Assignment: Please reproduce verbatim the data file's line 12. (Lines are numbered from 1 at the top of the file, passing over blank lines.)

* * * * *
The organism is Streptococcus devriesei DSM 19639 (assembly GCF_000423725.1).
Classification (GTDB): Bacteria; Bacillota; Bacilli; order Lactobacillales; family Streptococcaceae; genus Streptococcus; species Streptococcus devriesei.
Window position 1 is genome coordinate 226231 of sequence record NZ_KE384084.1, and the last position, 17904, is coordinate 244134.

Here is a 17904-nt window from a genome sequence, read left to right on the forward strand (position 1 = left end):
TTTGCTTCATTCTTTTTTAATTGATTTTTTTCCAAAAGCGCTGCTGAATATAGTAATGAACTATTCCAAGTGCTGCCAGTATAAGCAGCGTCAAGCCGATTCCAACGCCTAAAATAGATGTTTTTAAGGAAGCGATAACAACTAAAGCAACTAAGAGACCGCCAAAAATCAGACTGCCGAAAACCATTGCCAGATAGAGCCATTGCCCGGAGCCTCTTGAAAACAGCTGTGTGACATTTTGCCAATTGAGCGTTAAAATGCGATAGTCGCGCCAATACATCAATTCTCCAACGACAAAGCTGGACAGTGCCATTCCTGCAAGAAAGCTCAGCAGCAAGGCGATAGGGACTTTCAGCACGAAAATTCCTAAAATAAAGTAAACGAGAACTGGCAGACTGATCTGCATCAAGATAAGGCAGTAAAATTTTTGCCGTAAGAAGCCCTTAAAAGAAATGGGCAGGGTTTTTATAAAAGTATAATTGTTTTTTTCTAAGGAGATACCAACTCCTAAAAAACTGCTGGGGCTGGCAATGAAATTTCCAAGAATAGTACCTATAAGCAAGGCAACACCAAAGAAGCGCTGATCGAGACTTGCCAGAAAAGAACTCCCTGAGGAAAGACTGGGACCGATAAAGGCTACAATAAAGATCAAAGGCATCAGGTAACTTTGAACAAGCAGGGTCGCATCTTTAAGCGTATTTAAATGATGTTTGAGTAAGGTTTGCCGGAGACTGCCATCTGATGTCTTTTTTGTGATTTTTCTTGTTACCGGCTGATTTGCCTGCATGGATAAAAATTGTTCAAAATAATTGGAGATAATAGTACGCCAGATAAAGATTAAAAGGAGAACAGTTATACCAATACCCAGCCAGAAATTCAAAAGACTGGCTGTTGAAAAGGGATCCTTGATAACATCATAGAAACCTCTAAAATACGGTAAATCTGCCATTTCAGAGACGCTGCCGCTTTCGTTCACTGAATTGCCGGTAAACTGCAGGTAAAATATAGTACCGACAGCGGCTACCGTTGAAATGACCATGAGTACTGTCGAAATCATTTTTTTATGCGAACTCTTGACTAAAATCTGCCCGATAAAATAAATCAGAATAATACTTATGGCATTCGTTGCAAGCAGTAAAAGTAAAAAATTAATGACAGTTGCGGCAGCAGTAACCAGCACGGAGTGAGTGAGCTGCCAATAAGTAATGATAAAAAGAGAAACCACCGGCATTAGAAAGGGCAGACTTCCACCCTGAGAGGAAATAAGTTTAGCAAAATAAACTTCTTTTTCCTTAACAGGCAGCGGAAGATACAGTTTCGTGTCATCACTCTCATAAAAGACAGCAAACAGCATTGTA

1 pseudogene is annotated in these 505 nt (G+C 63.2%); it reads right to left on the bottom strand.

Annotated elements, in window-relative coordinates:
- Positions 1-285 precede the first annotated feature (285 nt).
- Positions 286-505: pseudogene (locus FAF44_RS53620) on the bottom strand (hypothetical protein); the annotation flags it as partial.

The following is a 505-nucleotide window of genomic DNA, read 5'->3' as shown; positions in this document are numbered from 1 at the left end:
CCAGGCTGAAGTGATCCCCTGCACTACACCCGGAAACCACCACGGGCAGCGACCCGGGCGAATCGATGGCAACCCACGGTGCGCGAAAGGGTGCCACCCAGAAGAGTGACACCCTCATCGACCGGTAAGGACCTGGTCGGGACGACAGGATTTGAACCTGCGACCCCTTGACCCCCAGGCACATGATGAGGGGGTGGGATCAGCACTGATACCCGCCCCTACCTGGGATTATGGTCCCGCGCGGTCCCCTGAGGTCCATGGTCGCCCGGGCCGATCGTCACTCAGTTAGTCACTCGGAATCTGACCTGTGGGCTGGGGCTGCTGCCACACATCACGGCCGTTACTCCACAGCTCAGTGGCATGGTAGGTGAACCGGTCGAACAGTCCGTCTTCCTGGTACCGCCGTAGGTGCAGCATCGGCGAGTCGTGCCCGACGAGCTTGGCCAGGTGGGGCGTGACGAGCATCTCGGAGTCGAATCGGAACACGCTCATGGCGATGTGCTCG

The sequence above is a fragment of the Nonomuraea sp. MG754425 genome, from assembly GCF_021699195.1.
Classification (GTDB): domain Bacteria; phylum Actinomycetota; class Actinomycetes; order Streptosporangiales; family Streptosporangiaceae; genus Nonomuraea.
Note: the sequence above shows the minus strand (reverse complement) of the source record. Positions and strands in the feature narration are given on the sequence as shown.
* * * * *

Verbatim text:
The sequence above is a fragment of the Nonomuraea sp. MG754425 genome, from assembly GCF_021699195.1.